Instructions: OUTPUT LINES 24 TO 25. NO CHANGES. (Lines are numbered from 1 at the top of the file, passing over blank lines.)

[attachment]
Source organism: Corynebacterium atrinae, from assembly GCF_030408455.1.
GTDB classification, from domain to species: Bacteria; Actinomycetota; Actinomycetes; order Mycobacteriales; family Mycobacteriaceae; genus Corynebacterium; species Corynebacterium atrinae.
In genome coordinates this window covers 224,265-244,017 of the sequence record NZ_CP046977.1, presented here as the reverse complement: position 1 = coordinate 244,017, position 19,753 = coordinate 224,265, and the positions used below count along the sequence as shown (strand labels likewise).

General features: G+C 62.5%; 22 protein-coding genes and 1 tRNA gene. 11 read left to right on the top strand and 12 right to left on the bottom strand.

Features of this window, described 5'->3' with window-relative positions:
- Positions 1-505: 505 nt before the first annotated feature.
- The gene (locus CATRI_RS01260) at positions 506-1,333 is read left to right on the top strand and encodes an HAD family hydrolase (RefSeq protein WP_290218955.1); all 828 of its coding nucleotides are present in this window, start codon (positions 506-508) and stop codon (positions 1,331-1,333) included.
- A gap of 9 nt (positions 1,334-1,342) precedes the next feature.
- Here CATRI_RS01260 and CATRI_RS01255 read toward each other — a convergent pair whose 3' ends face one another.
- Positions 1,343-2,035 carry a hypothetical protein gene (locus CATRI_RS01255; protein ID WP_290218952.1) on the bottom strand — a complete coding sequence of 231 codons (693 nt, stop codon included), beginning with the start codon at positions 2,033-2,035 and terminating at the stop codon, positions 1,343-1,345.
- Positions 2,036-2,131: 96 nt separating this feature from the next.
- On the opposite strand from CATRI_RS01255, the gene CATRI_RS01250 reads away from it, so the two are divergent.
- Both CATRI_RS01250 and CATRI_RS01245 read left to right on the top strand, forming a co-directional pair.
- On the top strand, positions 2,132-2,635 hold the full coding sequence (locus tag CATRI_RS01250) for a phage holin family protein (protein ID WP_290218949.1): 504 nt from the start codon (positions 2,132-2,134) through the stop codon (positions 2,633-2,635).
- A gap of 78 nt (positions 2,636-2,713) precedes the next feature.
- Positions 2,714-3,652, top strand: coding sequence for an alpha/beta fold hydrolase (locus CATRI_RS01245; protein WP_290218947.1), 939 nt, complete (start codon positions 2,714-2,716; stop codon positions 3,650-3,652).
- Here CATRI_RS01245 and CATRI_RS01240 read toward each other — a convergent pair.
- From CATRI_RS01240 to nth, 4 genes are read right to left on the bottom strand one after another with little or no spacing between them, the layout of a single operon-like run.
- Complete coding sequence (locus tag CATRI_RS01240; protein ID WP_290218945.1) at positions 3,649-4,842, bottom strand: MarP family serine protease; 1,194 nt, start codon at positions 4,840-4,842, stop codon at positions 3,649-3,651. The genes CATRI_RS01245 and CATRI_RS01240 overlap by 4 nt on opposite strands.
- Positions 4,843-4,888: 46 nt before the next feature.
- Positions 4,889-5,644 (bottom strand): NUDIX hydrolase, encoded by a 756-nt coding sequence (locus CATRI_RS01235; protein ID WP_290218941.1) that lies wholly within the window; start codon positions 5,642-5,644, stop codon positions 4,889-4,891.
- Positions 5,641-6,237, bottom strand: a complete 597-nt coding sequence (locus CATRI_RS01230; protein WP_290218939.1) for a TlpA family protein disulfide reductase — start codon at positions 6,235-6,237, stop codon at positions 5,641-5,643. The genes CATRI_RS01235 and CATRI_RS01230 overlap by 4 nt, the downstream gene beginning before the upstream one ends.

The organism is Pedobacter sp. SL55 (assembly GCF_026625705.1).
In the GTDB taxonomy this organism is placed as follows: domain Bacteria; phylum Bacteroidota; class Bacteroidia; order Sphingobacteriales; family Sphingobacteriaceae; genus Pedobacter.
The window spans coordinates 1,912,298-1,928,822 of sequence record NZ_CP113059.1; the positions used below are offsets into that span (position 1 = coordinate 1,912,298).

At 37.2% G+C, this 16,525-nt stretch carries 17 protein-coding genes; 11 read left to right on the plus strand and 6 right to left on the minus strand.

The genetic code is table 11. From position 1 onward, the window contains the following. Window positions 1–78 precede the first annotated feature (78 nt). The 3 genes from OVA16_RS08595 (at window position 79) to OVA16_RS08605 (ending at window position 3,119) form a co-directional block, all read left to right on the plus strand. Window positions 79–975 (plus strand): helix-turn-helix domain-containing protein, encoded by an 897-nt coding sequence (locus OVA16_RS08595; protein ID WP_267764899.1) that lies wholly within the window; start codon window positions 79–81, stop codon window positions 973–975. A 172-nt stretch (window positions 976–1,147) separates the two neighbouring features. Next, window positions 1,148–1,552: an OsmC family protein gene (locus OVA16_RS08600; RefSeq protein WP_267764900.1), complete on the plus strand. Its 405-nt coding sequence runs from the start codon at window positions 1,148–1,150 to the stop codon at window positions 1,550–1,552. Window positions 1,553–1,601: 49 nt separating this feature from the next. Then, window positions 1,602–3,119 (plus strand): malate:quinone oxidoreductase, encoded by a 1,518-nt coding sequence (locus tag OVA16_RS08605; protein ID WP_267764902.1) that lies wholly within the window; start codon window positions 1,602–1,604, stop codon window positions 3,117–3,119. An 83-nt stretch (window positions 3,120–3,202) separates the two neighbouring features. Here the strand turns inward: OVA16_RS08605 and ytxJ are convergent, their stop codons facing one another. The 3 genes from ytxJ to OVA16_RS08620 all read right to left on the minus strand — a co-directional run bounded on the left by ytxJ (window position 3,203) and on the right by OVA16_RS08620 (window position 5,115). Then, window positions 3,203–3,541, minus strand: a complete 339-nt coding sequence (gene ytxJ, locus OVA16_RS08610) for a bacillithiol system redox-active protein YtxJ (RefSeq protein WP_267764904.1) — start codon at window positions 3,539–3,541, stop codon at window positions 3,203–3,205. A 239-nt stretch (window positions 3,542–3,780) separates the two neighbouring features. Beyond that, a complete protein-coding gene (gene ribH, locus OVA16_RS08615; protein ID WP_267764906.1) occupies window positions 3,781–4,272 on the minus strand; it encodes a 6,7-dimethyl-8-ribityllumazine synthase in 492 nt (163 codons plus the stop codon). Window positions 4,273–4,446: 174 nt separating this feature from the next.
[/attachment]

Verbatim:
In the GTDB taxonomy this organism is placed as follows: domain Bacteria; phylum Bacteroidota; class Bacteroidia; order Sphingobacteriales; family Sphingobacteriaceae; genus Pedobacter.
The window spans coordinates 1,912,298-1,928,822 of sequence record NZ_CP113059.1; the positions used below are offsets into that span (position 1 = coordinate 1,912,298).